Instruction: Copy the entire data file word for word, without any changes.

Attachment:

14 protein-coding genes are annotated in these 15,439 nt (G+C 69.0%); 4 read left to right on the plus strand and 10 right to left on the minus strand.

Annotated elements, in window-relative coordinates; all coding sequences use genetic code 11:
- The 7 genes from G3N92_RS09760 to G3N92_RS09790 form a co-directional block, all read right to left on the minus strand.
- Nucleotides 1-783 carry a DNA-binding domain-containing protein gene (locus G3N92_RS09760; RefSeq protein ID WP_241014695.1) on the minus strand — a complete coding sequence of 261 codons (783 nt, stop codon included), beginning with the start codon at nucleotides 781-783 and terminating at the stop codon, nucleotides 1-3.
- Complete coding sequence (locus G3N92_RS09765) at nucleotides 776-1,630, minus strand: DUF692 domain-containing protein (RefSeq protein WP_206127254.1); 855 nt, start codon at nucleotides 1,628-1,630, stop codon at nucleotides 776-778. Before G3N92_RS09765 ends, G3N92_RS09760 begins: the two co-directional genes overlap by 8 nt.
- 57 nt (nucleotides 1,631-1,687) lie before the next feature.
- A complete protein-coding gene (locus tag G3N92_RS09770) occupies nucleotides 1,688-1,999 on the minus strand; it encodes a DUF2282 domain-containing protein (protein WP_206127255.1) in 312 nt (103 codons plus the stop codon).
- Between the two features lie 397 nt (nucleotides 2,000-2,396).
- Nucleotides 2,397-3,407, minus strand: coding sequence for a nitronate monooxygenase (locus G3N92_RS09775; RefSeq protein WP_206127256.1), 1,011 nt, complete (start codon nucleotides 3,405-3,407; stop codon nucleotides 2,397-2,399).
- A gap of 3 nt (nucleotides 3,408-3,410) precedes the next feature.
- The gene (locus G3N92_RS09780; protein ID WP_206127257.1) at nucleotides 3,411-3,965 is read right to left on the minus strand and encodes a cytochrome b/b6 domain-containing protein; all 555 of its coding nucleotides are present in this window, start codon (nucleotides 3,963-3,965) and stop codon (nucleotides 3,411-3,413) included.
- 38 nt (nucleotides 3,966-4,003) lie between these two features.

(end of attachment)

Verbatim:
14 protein-coding genes are annotated in these 15,439 nt (G+C 69.0%); 4 read left to right on the plus strand and 10 right to left on the minus strand.

Annotated elements, in window-relative coordinates; all coding sequences use genetic code 11:
- The 7 genes from G3N92_RS09760 to G3N92_RS09790 form a co-directional block, all read right to left on the minus strand.
- Nucleotides 1-783 carry a DNA-binding domain-containing protein gene (locus G3N92_RS09760; RefSeq protein ID WP_241014695.1) on the minus strand — a complete coding sequence of 261 codons (783 nt, stop codon included), beginning with the start codon at nucleotides 781-783 and terminating at the stop codon, nucleotides 1-3.
- Complete coding sequence (locus G3N92_RS09765) at nucleotides 776-1,630, minus strand: DUF692 domain-containing protein (RefSeq protein WP_206127254.1); 855 nt, start codon at nucleotides 1,628-1,630, stop codon at nucleotides 776-778. Before G3N92_RS09765 ends, G3N92_RS09760 begins: the two co-directional genes overlap by 8 nt.
- 57 nt (nucleotides 1,631-1,687) lie before the next feature.
- A complete protein-coding gene (locus tag G3N92_RS09770) occupies nucleotides 1,688-1,999 on the minus strand; it encodes a DUF2282 domain-containing protein (protein WP_206127255.1) in 312 nt (103 codons plus the stop codon).
- Between the two features lie 397 nt (nucleotides 2,000-2,396).
- Nucleotides 2,397-3,407, minus strand: coding sequence for a nitronate monooxygenase (locus G3N92_RS09775; RefSeq protein WP_206127256.1), 1,011 nt, complete (start codon nucleotides 3,405-3,407; stop codon nucleotides 2,397-2,399).
- A gap of 3 nt (nucleotides 3,408-3,410) precedes the next feature.
- The gene (locus G3N92_RS09780; protein ID WP_206127257.1) at nucleotides 3,411-3,965 is read right to left on the minus strand and encodes a cytochrome b/b6 domain-containing protein; all 555 of its coding nucleotides are present in this window, start codon (nucleotides 3,963-3,965) and stop codon (nucleotides 3,411-3,413) included.
- 38 nt (nucleotides 3,966-4,003) lie between these two features.